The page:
Wendy Williams is a media professional, educator, and cultural anthropologist. She is an online instructor for CUNY School of Professional Studies and lives in Brooklyn.
*Note: Although this article was published on April 17, 2013 prior to the Education Innovation Summit, the content remains relevant for the SPS community.
The NYC Mayor’s Office for People with Disabilities has begun mentee recruitment for Disability Mentoring Day, scheduled to take place on Wednesday, October 16, 2013. Mentee’s registering for this event now will have the opportunity to participate in the screening and workshop process over the summer. DMD is nationally hosted by the American Association of People with Disabilities (AAPD), the largest cross-disability membership organization in the country. Sign up here: http://www.nyc.gov/html/mopd/html/dmd/mentee.shtml
The Intern Program provides college students the unique opportunity to work with State agencies to gain experience and a greater perspective of the professional world.
The program prepares students for careers in a wide array of occupational areas including but not limited to: public policy, legal specialties, budgeting, scientific research, human services, and contract management.
The Department of Civil Service is hosting the Student Intern Program Internship Portal through which interested students must:
- Submit an application, which includes providing contact information; academic background; occupational, employment and geographic preferences; and activity involvement.
- Upload a resume. Uploading of a two to three page writing sample illustrating your writing and analytical skills and a letter of recommendation are optional.
- Identify preferred internships.
To see what New York State agencies participate in the program and to get an idea of the types of internship opportunities that may be available, click here to view opportunities posted for the current session.
You may filter the list by several criteria, including degree concentration, occupational interest, and location.
- Be a US Citizen or foreign national eligible to work in the United States
- Be 18 years of age or older
- Be currently attending a New York State college, university, or graduate program, or be a resident of New York State, attending a college, university or graduate program outside of New York State. For Summer Internships Only: Attending a New York State school or being a New York State resident is NOT required.
- Have completed a minimum of one (1) year as a student at a degree-granting two or four-year College or University (completion of one year’s worth of academic credits over a more extended period of time may qualify part-time students for participation in the Student Intern Program); or a currently enrolled graduate student or accepted in a graduate degree program
- Have a minimum grade point average (GPA) of 2.0, or equivalent to a C
- Good analytical and evaluative skills
- Strong interpersonal and communication skills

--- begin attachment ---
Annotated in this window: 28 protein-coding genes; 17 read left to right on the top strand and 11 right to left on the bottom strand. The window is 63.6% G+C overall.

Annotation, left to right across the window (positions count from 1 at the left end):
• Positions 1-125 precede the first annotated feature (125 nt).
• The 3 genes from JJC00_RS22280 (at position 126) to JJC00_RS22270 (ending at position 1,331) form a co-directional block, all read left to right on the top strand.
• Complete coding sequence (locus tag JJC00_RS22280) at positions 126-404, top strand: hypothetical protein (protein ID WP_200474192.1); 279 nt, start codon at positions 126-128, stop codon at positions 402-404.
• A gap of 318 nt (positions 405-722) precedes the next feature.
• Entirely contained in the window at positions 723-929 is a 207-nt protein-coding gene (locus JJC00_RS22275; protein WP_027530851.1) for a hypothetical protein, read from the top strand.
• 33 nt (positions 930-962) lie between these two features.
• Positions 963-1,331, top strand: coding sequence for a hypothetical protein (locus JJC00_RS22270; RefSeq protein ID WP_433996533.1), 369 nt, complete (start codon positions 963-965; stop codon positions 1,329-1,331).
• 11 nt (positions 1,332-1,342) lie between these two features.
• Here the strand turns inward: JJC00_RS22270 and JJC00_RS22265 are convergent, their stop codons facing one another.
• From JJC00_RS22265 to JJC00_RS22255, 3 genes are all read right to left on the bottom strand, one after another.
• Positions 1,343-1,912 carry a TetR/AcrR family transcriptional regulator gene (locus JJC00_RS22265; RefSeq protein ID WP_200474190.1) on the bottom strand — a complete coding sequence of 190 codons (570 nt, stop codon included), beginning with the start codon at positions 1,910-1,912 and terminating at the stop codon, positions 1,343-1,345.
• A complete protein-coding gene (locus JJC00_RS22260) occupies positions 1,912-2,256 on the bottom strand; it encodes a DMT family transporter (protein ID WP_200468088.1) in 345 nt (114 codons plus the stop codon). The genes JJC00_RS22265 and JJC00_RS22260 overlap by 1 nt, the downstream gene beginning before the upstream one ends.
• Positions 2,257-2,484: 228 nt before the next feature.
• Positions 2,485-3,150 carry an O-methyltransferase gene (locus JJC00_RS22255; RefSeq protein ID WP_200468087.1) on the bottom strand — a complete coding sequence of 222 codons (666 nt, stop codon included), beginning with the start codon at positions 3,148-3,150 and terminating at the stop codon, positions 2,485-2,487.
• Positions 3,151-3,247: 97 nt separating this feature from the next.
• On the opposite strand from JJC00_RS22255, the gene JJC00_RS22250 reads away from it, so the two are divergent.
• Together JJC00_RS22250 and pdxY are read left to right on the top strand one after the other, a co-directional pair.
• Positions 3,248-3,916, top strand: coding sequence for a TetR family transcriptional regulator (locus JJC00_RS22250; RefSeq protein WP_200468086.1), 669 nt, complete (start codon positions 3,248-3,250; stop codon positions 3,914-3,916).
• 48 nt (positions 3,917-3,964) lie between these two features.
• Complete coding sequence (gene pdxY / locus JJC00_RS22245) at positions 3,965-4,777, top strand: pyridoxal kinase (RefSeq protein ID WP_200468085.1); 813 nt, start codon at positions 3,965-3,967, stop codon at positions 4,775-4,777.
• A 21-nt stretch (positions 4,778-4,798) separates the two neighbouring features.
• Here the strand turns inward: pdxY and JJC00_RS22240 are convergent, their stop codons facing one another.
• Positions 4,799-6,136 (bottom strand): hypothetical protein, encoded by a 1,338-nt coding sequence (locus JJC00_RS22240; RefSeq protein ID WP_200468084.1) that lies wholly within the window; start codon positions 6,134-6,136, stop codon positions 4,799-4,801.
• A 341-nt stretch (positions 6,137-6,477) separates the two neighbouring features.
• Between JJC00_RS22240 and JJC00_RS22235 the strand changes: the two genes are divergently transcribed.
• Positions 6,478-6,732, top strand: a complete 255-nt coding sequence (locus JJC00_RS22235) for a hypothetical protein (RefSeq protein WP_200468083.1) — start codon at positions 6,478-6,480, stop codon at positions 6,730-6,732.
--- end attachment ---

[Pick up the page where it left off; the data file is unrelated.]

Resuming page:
- Good organizational skills, efficiency and flexibility
- Computer skills, including familiarity with Microsoft products (MS Word, Excel, PowerPoint), email software, internet searching, and other programs
Applicants may come from any academic discipline. Candidates must be available to work at assigned New York State offices. Opportunities are available statewide.
The FALL 2013 application period runs from April 15, 2013 through August 31, 2013.
If you have any questions or would like more information on the New New York Leaders: Student Intern Program, please contact our Student Intern Program Staff or at (518) 473 – 9945.
The future of education will be on display next week in Arizona, at the Education Innovation Summit. There will be a wide range of speakers and panel discussions, which I am really looking forward to hearing. Because the focus is on innovation, and many educational technology companies and entrepreneurs will be there, it is a chance for me as an educator to hear about what tools will be available to my university and K-12 schools in the near future. I am especially interested to hear what new models are being proposed that can make sense of the MOOC phenomenon for me, since the online instruction that I do at the City University of New York (CUNY) takes place in small classes and does not discard the traditional framework of credit hours and degree programs within a university structure.
Thomas Friedman’s recent op-ed for the New York Times made many CUNY instructors bristle by extolling the “MOOCs revolution” as if massively open online courses alone could fix difficult issues of social inequality and access to education, in the U.S. and globally. Friedman does note in another article, however, that so far it is mostly middle and upper class students who are able to benefit from this kind of massive online course. There may be a multitude of autodidacts out there, ready to thrive on their own in MOOCs, but my experience has been with college students who would need some foundation laid before they could get to that point.